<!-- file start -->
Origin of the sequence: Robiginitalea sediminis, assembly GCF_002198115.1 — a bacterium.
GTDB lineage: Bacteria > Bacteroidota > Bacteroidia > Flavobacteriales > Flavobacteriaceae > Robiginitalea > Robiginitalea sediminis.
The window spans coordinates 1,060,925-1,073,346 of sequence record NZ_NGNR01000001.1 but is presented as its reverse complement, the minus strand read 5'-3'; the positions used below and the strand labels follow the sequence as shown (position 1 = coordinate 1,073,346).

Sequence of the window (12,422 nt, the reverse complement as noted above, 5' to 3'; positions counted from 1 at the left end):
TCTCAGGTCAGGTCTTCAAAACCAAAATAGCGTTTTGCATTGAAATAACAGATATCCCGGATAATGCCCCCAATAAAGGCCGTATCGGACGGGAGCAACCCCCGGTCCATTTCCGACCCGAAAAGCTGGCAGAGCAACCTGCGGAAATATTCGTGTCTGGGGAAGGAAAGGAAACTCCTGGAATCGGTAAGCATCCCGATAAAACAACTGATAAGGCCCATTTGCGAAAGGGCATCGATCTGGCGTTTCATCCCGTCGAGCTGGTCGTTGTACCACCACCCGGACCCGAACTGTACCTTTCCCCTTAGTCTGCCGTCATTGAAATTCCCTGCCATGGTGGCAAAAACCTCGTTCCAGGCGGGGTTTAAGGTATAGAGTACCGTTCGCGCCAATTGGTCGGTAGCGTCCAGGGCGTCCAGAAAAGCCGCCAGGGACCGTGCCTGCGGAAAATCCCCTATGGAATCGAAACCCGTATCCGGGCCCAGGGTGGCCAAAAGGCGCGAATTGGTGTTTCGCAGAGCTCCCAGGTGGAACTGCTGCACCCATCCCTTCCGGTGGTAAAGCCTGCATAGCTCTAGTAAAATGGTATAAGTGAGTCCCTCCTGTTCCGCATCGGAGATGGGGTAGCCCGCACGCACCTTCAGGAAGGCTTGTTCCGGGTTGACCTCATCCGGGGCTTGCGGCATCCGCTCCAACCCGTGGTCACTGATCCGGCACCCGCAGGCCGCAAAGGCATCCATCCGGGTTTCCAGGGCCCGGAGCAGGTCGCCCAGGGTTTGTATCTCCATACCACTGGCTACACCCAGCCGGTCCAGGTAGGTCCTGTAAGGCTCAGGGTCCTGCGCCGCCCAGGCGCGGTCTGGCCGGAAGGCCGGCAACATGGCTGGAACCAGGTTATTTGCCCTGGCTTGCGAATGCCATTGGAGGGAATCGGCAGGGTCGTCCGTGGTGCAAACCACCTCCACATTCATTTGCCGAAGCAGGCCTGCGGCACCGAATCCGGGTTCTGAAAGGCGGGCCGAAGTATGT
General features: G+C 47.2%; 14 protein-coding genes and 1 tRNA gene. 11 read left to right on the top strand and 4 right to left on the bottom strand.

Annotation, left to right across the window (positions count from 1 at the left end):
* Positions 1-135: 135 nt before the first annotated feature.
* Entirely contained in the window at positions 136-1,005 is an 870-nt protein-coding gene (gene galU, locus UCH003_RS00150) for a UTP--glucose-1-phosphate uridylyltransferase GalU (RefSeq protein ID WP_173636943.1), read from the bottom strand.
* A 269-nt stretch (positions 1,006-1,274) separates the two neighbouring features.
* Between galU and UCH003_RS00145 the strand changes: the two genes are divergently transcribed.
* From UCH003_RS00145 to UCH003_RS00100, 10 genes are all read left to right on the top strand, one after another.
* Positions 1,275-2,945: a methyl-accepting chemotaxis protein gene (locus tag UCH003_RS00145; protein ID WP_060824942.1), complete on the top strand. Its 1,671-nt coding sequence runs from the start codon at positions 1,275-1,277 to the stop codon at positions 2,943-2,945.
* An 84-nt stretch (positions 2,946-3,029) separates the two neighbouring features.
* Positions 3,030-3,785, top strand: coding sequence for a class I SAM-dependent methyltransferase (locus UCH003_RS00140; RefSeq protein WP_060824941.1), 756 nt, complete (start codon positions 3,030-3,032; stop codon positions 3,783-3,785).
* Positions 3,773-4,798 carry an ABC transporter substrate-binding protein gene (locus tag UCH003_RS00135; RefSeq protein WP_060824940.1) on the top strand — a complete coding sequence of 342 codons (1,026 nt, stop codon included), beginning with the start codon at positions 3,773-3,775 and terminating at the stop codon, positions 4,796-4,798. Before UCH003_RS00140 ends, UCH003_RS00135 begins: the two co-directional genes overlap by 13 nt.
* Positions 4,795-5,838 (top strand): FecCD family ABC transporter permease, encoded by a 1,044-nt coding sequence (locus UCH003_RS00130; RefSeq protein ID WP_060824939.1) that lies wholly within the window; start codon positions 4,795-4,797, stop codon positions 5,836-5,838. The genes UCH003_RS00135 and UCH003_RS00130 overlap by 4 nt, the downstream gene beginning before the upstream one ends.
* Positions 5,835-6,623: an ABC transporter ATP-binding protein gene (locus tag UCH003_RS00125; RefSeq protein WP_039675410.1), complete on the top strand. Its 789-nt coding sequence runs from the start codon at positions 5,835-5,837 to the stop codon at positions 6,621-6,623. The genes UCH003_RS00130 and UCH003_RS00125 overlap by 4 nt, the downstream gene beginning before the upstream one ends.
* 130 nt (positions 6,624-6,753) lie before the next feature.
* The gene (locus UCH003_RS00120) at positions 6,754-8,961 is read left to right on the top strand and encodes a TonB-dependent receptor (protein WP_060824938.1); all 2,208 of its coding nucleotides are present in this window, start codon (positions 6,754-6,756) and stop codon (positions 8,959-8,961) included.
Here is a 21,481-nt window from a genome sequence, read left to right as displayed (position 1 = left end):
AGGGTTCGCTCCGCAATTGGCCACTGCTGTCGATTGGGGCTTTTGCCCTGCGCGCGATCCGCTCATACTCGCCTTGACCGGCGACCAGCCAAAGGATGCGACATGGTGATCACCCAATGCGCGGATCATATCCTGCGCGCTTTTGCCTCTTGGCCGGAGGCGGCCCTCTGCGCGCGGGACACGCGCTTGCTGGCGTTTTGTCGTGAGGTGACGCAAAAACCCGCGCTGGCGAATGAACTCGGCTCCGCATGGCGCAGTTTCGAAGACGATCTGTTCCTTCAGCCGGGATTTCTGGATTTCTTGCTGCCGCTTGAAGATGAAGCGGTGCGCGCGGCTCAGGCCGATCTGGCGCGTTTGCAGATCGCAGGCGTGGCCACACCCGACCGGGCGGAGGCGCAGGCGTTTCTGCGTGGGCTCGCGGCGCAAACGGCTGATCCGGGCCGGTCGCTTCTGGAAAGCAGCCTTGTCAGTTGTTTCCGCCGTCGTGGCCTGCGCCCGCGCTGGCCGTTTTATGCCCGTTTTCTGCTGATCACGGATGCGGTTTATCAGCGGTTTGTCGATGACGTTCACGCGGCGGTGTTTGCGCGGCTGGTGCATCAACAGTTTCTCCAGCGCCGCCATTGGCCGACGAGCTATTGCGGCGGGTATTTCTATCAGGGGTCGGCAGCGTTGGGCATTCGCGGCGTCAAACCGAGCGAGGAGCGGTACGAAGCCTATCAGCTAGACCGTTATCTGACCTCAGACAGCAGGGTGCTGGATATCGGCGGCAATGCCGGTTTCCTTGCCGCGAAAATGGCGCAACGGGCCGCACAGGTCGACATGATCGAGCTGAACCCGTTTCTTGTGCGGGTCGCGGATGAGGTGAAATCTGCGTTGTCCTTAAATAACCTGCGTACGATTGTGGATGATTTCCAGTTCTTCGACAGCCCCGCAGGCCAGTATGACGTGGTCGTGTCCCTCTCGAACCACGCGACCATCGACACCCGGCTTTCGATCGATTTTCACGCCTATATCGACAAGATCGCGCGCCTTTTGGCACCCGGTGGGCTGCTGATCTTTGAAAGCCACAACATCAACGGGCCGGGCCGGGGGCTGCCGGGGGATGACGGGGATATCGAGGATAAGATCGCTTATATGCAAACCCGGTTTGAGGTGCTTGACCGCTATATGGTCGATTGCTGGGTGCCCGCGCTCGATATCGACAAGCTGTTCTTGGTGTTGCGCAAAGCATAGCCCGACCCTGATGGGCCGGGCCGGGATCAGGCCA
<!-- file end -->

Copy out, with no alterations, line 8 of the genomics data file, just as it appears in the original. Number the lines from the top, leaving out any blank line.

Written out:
* Positions 1-135: 135 nt before the first annotated feature.